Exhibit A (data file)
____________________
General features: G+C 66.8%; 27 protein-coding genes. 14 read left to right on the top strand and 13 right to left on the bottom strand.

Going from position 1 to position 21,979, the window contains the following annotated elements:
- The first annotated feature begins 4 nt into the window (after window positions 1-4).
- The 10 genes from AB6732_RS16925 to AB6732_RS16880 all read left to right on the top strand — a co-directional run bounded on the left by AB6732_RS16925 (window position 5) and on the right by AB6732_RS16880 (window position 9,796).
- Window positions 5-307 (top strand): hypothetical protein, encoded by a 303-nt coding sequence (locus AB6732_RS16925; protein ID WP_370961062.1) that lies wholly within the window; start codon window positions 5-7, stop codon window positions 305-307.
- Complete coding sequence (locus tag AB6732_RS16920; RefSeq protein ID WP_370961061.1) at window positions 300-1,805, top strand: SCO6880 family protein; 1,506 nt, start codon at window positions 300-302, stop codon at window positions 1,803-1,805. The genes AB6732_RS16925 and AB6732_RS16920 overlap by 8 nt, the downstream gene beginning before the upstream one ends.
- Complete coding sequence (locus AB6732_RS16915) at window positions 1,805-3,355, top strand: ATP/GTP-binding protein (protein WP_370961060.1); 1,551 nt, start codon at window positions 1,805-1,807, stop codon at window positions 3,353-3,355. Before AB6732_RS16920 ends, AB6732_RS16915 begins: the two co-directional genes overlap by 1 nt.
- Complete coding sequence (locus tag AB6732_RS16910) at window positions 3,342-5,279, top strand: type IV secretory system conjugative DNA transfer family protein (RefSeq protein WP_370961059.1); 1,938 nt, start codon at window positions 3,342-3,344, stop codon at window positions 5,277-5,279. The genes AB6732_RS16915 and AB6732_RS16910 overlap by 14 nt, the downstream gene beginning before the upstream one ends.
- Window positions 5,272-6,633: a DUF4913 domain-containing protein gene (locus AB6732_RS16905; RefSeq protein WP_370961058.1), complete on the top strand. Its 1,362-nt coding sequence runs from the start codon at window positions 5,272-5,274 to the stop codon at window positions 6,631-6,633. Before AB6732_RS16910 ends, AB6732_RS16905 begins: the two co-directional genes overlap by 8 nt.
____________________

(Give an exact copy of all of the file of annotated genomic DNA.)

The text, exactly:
General features: G+C 66.8%; 27 protein-coding genes. 14 read left to right on the top strand and 13 right to left on the bottom strand.

Going from position 1 to position 21,979, the window contains the following annotated elements:
- The first annotated feature begins 4 nt into the window (after window positions 1-4).
- The 10 genes from AB6732_RS16925 to AB6732_RS16880 all read left to right on the top strand — a co-directional run bounded on the left by AB6732_RS16925 (window position 5) and on the right by AB6732_RS16880 (window position 9,796).
- Window positions 5-307 (top strand): hypothetical protein, encoded by a 303-nt coding sequence (locus AB6732_RS16925; protein ID WP_370961062.1) that lies wholly within the window; start codon window positions 5-7, stop codon window positions 305-307.
- Complete coding sequence (locus tag AB6732_RS16920; RefSeq protein ID WP_370961061.1) at window positions 300-1,805, top strand: SCO6880 family protein; 1,506 nt, start codon at window positions 300-302, stop codon at window positions 1,803-1,805. The genes AB6732_RS16925 and AB6732_RS16920 overlap by 8 nt, the downstream gene beginning before the upstream one ends.
- Complete coding sequence (locus AB6732_RS16915) at window positions 1,805-3,355, top strand: ATP/GTP-binding protein (protein WP_370961060.1); 1,551 nt, start codon at window positions 1,805-1,807, stop codon at window positions 3,353-3,355. Before AB6732_RS16920 ends, AB6732_RS16915 begins: the two co-directional genes overlap by 1 nt.
- Complete coding sequence (locus tag AB6732_RS16910) at window positions 3,342-5,279, top strand: type IV secretory system conjugative DNA transfer family protein (RefSeq protein WP_370961059.1); 1,938 nt, start codon at window positions 3,342-3,344, stop codon at window positions 5,277-5,279. The genes AB6732_RS16915 and AB6732_RS16910 overlap by 14 nt, the downstream gene beginning before the upstream one ends.
- Window positions 5,272-6,633: a DUF4913 domain-containing protein gene (locus AB6732_RS16905; RefSeq protein WP_370961058.1), complete on the top strand. Its 1,362-nt coding sequence runs from the start codon at window positions 5,272-5,274 to the stop codon at window positions 6,631-6,633. Before AB6732_RS16910 ends, AB6732_RS16905 begins: the two co-directional genes overlap by 8 nt.